Home News How Lack of Visibility Over IaaS Cloud Infrastructure Fuels Cyberattacks

How Lack of Visibility Over IaaS Cloud Infrastructure Fuels Cyberattacks

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The adoption of cloud technologies is more than ever before, and COVID-19 expedited the entire migration process. Cloud security has also taken precedence. Organizations are aware of cloud threats and are trying to make their policies and regulations around it. While several businesses have adopted the technologies to protect their networks and data, it is the processes that are weak. This is where cybersecurity solution providers step in and it has also been an avenue for IaaS for cloud infrastructure. A new report from SailPoint, an identity management firm, has suggested that, in the rush to maintain business continuity, proper management over who has access to IaaS Cloud Infrastructure has slipped for many organizations.

According to the study, 45% Of cyberattacks are fueled by a lack of visibility and control deficiencies relating to the management and access of IaaS infrastructure. The research stressed that organizations are failing to prioritize proper identity governance controls for IaaS like how they are failing to prioritize other key parts of the business, like having proper controls over application and data infrastructure. Out of the surveyed organizations, nearly 74% of companies have more than one IaaS provider with nearly half the companies having more than three.

Due to the increased use of IaaS environments from multiple providers, there has been a heightened difficulty for organizations in keeping tabs on the access. Here, more than two-thirds of organizations rely on multiple tools to try and manage their IaaS environments, causing nearly 97% of organizations to have trouble managing and governing access, making them more susceptible to cyberattacks.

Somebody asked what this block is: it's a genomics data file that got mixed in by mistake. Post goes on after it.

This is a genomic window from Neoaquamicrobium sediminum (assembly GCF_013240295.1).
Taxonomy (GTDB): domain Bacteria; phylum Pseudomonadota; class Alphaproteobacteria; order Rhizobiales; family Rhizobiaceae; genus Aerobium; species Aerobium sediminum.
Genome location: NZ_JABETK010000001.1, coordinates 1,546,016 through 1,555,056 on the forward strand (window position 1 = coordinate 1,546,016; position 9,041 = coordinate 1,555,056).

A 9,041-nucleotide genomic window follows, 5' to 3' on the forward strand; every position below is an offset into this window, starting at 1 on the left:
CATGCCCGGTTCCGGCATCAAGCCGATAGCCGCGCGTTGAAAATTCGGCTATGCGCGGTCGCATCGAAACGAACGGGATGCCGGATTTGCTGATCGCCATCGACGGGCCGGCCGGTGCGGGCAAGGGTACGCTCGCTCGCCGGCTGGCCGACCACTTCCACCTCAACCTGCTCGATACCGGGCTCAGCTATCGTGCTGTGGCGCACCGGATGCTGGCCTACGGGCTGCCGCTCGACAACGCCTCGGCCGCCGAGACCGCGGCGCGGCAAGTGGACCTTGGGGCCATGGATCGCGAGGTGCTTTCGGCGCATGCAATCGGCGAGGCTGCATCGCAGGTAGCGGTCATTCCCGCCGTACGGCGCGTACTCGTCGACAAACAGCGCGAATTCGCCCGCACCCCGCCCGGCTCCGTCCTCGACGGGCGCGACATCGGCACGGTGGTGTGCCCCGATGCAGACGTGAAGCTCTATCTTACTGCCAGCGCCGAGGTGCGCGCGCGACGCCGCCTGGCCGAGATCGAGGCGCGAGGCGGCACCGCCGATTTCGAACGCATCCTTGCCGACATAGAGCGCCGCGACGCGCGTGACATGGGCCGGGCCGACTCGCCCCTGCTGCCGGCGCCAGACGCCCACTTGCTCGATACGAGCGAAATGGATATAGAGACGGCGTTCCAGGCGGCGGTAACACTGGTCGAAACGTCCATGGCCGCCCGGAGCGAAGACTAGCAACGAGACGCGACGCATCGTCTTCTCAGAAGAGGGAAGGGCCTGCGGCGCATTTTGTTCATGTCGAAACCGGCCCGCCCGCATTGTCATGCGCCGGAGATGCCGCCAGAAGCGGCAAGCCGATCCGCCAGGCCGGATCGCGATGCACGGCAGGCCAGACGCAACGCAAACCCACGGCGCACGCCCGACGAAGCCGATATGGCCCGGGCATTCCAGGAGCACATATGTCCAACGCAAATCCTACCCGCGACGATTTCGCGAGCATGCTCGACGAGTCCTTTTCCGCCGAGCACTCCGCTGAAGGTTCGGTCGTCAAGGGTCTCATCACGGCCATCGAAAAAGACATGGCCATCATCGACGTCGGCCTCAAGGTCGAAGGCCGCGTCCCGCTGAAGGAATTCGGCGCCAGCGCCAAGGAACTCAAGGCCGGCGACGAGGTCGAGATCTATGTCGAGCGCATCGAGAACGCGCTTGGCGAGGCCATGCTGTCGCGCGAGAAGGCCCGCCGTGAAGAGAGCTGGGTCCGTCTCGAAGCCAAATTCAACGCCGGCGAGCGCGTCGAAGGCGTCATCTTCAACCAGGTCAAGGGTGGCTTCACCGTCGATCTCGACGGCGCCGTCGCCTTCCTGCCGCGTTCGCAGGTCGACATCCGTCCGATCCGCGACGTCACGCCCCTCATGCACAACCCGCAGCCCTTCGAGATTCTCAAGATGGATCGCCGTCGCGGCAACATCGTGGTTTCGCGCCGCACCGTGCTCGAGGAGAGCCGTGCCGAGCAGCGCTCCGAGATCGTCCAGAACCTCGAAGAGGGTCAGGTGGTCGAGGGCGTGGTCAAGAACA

It is indubitable that COVID-10 has accelerated the move to the cloud for many organizations and adoption of IaaS from multiple has helped to match workloads and minimize costs, but the flipside to the sudden rush came at a cost too.

“The move to IaaS has allowed many companies to ensure business continuity whilst working remotely. But with organizations working at breakneck speed to get up and running from home, proper management of who or what has access to multiple IaaS platforms has slipped through the net for many. We are likely to see more security and compliance gaps surfacing, as the compliance damage of this ‘break glass’ moment becomes known,” said Ben Bulpett, EMEA Director at SailPoint.  “Understanding who exactly has access to what, and when, is critical to protect the enterprise network against trespassers. IaaS might be a newer area of the business, but the rule is just as critical here.”

He added, “IaaS is a business-critical technology that speeds up and enables today’s digital organizations; however, without proper governance, this can represent a significant cybersecurity risk. Companies that can extend how they are already governing and managing access to new cloud environments will be well on their way to improving their cybersecurity and compliance posture.”

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